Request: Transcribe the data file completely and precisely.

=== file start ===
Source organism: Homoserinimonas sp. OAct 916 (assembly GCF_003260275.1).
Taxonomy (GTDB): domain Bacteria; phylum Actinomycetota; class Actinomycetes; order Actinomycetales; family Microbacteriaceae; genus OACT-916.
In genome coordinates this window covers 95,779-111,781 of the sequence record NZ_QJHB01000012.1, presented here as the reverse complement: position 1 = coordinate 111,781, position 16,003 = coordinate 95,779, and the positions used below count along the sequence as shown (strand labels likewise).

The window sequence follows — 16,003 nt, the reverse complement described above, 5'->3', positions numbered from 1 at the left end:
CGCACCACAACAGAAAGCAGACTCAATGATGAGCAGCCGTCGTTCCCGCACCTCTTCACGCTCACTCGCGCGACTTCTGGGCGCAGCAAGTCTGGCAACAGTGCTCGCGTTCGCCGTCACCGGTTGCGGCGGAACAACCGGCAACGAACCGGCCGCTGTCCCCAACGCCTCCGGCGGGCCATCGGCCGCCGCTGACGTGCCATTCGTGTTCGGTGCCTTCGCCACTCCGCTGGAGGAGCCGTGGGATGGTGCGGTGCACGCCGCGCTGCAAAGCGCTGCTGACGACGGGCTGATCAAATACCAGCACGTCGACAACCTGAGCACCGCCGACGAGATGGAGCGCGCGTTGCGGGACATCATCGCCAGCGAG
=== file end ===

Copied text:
Source organism: Homoserinimonas sp. OAct 916 (assembly GCF_003260275.1).
Taxonomy (GTDB): domain Bacteria; phylum Actinomycetota; class Actinomycetes; order Actinomycetales; family Microbacteriaceae; genus OACT-916.
In genome coordinates this window covers 95,779-111,781 of the sequence record NZ_QJHB01000012.1, presented here as the reverse complement: position 1 = coordinate 111,781, position 16,003 = coordinate 95,779, and the positions used below count along the sequence as shown (strand labels likewise).

The window sequence follows — 16,003 nt, the reverse complement described above, 5'->3', positions numbered from 1 at the left end:
CGCACCACAACAGAAAGCAGACTCAATGATGAGCAGCCGTCGTTCCCGCACCTCTTCACGCTCACTCGCGCGACTTCTGGGCGCAGCAAGTCTGGCAACAGTGCTCGCGTTCGCCGTCACCGGTTGCGGCGGAACAACCGGCAACGAACCGGCCGCTGTCCCCAACGCCTCCGGCGGGCCATCGGCCGCCGCTGACGTGCCATTCGTGTTCGGTGCCTTCGCCACTCCGCTGGAGGAGCCGTGGGATGGTGCGGTGCACGCCGCGCTGCAAAGCGCTGCTGACGACGGGCTGATCAAATACCAGCACGTCGACAACCTGAGCACCGCCGACGAGATGGAGCGCGCGTTGCGGGACATCATCGCCAGCGAG